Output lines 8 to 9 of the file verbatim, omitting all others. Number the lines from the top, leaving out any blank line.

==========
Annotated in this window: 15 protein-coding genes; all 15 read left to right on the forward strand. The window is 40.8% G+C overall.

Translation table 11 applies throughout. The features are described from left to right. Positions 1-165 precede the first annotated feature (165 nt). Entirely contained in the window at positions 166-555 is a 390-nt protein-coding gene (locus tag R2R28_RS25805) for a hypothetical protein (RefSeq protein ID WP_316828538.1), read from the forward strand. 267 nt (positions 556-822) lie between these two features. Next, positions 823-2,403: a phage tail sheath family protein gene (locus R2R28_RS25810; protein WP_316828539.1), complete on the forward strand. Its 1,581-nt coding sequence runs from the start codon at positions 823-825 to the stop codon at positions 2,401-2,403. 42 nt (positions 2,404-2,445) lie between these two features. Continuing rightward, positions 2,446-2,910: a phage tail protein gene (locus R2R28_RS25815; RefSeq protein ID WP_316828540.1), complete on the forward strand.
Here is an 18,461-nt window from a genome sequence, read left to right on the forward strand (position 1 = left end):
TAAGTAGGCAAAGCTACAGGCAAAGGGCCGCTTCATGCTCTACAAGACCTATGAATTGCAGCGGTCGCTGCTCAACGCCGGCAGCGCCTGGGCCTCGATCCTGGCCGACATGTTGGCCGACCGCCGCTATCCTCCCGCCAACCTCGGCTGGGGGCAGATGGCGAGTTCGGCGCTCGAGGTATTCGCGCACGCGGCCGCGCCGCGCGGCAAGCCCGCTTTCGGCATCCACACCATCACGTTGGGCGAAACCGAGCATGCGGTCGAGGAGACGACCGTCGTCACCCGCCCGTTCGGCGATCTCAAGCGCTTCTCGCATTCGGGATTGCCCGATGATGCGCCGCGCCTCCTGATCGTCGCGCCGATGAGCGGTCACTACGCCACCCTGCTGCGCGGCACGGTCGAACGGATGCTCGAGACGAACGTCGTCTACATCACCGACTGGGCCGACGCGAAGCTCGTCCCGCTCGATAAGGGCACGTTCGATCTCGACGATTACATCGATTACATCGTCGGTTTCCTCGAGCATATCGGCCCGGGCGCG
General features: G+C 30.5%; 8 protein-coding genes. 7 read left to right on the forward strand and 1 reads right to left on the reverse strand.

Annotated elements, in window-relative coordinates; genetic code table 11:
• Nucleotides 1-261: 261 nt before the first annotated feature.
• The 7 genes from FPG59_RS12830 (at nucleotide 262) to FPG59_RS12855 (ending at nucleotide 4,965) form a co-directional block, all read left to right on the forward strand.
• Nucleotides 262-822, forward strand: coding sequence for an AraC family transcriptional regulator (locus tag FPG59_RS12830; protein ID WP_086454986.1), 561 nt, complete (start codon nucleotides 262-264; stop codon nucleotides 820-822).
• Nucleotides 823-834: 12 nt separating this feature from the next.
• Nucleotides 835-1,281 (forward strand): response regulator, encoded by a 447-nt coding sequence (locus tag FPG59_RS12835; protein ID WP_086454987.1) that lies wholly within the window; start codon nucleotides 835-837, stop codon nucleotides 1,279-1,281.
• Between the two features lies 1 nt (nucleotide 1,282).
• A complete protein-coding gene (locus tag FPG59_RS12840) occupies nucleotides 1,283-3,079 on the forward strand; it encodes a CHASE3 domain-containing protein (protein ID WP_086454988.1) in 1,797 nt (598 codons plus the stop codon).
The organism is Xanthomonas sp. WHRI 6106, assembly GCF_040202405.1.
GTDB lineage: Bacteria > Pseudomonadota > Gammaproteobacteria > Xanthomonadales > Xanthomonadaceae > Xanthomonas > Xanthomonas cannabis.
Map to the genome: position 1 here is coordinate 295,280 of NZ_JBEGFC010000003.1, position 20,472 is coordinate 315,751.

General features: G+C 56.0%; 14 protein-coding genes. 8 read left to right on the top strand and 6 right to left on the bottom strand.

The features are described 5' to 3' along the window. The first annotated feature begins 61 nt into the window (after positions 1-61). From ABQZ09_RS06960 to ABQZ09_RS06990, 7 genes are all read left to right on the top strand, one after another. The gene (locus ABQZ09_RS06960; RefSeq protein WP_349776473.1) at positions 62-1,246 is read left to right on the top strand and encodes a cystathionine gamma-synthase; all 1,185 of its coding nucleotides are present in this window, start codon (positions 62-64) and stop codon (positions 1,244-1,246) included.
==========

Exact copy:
• The 7 genes from FPG59_RS12830 (at nucleotide 262) to FPG59_RS12855 (ending at nucleotide 4,965) form a co-directional block, all read left to right on the forward strand.
• Nucleotides 262-822, forward strand: coding sequence for an AraC family transcriptional regulator (locus tag FPG59_RS12830; protein ID WP_086454986.1), 561 nt, complete (start codon nucleotides 262-264; stop codon nucleotides 820-822).